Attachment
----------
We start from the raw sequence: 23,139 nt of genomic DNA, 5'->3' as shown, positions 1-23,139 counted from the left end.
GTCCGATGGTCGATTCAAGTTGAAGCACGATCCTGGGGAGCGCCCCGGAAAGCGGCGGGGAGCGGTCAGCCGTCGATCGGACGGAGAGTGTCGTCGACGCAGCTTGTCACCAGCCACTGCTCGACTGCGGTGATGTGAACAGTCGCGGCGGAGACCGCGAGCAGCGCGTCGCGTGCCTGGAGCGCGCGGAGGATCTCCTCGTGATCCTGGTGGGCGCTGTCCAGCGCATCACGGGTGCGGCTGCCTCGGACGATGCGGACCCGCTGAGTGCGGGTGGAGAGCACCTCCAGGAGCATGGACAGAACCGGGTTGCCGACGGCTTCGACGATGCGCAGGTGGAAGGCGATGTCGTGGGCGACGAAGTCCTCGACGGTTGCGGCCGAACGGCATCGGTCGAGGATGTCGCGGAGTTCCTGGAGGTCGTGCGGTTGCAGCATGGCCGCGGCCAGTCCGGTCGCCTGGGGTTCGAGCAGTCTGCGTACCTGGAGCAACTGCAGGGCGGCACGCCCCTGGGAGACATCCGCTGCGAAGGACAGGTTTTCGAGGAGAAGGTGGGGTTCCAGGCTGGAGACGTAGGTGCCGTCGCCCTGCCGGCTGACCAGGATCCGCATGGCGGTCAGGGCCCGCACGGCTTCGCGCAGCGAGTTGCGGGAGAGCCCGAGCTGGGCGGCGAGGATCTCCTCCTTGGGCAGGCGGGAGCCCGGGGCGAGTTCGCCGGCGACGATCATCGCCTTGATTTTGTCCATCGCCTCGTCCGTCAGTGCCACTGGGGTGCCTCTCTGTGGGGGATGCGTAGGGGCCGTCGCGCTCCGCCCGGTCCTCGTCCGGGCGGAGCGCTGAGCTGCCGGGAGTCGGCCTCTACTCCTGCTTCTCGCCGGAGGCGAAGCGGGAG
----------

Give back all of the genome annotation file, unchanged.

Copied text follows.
We start from the raw sequence: 23,139 nt of genomic DNA, 5'->3' as shown, positions 1-23,139 counted from the left end.
GTCCGATGGTCGATTCAAGTTGAAGCACGATCCTGGGGAGCGCCCCGGAAAGCGGCGGGGAGCGGTCAGCCGTCGATCGGACGGAGAGTGTCGTCGACGCAGCTTGTCACCAGCCACTGCTCGACTGCGGTGATGTGAACAGTCGCGGCGGAGACCGCGAGCAGCGCGTCGCGTGCCTGGAGCGCGCGGAGGATCTCCTCGTGATCCTGGTGGGCGCTGTCCAGCGCATCACGGGTGCGGCTGCCTCGGACGATGCGGACCCGCTGAGTGCGGGTGGAGAGCACCTCCAGGAGCATGGACAGAACCGGGTTGCCGACGGCTTCGACGATGCGCAGGTGGAAGGCGATGTCGTGGGCGACGAAGTCCTCGACGGTTGCGGCCGAACGGCATCGGTCGAGGATGTCGCGGAGTTCCTGGAGGTCGTGCGGTTGCAGCATGGCCGCGGCCAGTCCGGTCGCCTGGGGTTCGAGCAGTCTGCGTACCTGGAGCAACTGCAGGGCGGCACGCCCCTGGGAGACATCCGCTGCGAAGGACAGGTTTTCGAGGAGAAGGTGGGGTTCCAGGCTGGAGACGTAGGTGCCGTCGCCCTGCCGGCTGACCAGGATCCGCATGGCGGTCAGGGCCCGCACGGCTTCGCGCAGCGAGTTGCGGGAGAGCCCGAGCTGGGCGGCGAGGATCTCCTCCTTGGGCAGGCGGGAGCCCGGGGCGAGTTCGCCGGCGACGATCATCGCCTTGATTTTGTCCATCGCCTCGTCCGTCAGTGCCACTGGGGTGCCTCTCTGTGGGGGATGCGTAGGGGCCGTCGCGCTCCGCCCGGTCCTCGTCCGGGCGGAGCGCTGAGCTGCCGGGAGTCGGCCTCTACTCCTGCTTCTCGCCGGAGGCGAAGCGGGAG